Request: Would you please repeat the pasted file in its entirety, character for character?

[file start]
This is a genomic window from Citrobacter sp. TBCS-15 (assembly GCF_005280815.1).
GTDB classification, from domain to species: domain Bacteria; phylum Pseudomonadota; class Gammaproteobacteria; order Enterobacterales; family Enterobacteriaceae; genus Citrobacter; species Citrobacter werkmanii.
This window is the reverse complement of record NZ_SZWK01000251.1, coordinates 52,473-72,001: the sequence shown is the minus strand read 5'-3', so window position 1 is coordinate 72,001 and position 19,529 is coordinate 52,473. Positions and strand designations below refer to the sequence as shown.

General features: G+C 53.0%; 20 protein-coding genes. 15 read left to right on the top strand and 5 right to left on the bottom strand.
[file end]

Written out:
This is a genomic window from Citrobacter sp. TBCS-15 (assembly GCF_005280815.1).
GTDB classification, from domain to species: domain Bacteria; phylum Pseudomonadota; class Gammaproteobacteria; order Enterobacterales; family Enterobacteriaceae; genus Citrobacter; species Citrobacter werkmanii.
This window is the reverse complement of record NZ_SZWK01000251.1, coordinates 52,473-72,001: the sequence shown is the minus strand read 5'-3', so window position 1 is coordinate 72,001 and position 19,529 is coordinate 52,473. Positions and strand designations below refer to the sequence as shown.

General features: G+C 53.0%; 20 protein-coding genes. 15 read left to right on the top strand and 5 right to left on the bottom strand.